If you want to rub shoulders with the royals on a night out in London you'll greatly improve your chances by going to one of their favourite nightclubs. Luckily for us they're creatures of habit and only a select few bars and clubs make the list. South Kensington and Fulham are the main stomping ground but they do sometimes venture further afield and have been known to party in one particular Polynesian-themed nightclub near Park Lane 'till the early hours.
There was much speculation in the lead up to the wedding about where the stage party would be held and Mahiki was firmly in the running. In the end the Piccadilly nightclub as good as won it: the boys recreated Mahiki at home with the kitschy Polynesian-themed nightclub sending over cases of their signature rum to Clarence House ahead of the bash which was organised by Prince Harry and Guy Pelly. The club has long been a favourite haunt for the royal couple. Following their brief split in 2007, William was said to have declared ‘I’m freeeeee’ before performing a celebratory dance and racking up an £11,000 bar bill. Kate turned up a few nights later, smart girl, showing the Prince exactly what he was missing. They were soon slow-dancing together once more. And wherever the royals party the rest follow but despite its popularity Mahiki's door policy is relaxed, there are no guest lists and the Polynesian vibe is chilled out with Tahiti inspired tropical cocktails. The Pina Coladas come served in frozen pineapples and the Coconut Bomb in a real coconut, if you're feeling like a party try the infamous treasure chest (a heady mix underscored by a litre of vodka and costing £100 a pop). It's a steep £800 for a table but you're better off just turning up - get there early and you don't need to book. Piers Adam and Nick House certainly know how to run nightclubs. Highly recommended.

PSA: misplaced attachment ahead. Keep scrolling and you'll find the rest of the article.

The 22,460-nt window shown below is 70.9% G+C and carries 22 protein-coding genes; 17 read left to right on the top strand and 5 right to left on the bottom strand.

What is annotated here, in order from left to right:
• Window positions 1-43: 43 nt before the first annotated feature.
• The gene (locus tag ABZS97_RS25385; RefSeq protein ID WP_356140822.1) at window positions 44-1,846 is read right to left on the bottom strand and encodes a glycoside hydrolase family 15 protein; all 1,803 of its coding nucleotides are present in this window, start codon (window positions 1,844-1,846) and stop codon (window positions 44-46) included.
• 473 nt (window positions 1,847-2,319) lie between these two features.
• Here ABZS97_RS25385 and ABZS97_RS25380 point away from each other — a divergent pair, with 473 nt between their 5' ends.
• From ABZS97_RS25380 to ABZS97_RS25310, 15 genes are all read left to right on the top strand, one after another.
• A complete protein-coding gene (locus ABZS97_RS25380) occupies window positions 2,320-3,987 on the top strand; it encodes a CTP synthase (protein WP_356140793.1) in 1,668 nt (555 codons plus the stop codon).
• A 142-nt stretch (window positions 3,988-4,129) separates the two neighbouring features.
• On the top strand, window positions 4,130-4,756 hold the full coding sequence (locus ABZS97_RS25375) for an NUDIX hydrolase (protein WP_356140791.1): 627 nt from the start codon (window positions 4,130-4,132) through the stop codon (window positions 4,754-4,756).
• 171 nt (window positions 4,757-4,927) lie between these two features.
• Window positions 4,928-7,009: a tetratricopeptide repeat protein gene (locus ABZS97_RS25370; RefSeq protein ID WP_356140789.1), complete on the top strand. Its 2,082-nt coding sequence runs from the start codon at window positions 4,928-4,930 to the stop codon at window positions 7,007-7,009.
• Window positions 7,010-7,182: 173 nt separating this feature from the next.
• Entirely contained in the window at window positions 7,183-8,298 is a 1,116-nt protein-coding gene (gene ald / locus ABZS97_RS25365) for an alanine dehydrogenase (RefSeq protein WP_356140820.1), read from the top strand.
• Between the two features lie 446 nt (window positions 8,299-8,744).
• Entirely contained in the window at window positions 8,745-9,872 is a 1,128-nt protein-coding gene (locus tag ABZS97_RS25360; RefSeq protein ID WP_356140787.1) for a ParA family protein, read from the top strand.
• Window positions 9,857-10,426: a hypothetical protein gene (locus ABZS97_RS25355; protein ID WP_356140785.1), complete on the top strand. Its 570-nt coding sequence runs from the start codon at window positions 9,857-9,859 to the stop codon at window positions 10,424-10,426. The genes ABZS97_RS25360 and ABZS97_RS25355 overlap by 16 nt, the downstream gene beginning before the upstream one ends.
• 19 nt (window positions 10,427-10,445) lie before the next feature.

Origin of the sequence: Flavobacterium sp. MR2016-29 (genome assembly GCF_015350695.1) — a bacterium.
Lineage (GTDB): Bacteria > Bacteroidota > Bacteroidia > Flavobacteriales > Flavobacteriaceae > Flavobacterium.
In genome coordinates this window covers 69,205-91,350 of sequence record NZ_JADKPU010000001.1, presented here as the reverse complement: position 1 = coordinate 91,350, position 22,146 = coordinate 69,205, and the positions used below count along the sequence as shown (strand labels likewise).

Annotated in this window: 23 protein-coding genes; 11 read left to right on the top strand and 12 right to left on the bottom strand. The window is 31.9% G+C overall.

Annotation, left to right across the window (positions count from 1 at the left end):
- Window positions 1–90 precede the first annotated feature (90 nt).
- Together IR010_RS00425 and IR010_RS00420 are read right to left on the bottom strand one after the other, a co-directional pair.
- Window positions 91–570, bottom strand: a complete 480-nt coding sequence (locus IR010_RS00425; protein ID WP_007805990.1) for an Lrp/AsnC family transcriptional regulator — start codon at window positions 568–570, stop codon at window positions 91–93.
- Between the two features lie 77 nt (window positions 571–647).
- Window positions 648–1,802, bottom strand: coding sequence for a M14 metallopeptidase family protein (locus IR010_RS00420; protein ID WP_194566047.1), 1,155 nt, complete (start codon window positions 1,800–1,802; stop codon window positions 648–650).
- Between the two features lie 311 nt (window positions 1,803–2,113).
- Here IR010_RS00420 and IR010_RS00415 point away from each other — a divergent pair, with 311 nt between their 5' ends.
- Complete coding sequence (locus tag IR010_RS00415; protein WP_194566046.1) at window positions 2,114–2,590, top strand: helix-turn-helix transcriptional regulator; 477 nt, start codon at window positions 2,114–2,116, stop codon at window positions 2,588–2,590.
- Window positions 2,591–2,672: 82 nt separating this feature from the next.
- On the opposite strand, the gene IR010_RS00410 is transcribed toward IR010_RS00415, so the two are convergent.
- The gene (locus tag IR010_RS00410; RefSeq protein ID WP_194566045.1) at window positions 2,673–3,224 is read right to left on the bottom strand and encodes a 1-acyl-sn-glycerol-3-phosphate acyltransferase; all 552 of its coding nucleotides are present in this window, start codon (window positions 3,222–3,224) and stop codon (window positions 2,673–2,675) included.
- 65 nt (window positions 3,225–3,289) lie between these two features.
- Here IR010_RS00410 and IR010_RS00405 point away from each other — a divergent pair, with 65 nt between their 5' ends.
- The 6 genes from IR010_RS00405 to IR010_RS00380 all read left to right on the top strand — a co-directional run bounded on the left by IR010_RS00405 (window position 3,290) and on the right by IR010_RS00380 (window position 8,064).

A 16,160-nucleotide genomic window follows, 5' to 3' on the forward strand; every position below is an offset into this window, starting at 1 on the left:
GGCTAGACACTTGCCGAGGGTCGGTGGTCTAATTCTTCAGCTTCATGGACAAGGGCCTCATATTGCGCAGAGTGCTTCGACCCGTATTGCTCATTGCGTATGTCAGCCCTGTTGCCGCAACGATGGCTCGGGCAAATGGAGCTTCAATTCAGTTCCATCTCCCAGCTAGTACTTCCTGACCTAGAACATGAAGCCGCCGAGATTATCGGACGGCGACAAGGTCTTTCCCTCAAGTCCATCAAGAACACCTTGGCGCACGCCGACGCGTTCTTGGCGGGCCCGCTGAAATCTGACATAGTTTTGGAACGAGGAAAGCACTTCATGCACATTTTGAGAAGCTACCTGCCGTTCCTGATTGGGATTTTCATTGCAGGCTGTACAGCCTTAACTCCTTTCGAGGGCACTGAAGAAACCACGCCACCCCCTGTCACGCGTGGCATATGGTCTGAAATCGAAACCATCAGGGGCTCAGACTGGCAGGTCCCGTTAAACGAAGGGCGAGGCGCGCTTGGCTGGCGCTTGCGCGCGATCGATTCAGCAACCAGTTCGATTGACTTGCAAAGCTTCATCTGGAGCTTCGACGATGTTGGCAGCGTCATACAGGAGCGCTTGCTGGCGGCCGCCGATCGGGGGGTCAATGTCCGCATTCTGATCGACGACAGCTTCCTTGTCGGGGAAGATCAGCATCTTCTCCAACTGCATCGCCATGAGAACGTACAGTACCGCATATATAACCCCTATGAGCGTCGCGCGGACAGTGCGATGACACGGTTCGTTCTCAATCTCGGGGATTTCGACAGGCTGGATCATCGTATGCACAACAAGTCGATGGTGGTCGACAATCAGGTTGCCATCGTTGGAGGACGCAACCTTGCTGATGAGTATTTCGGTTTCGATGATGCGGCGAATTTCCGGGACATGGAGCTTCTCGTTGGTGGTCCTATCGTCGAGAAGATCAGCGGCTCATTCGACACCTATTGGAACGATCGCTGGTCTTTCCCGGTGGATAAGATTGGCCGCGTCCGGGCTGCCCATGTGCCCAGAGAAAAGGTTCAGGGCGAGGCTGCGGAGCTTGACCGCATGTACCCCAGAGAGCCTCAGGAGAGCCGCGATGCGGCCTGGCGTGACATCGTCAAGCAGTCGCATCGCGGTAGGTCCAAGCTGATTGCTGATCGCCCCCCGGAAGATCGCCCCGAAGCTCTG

The royals have generated more column inches for this private members' club than any other with a regular pack of paparazzi parked outside waiting for the princes and their cousins to exit looking a little worse for wear after one too many vodka red bulls. Its popularity comes largely from this kind of publicity - it also attracts more than its fair share of pop stars and celebrities, from Paris Hilton to Jenson Button, giving rise to yet more coverage in the gossip columns. Mere mortals can get in for a tenner - but only if they're beautiful or rich or both; if you're prepared to pay the £500 membership fee you can even bag yourself a table. Tuesdays are particularly popular, especially with the royals and their circle so get friendly with someone who knows someone who can get you in and you may - just may - catch a glimpse of Kate and William partying the night away.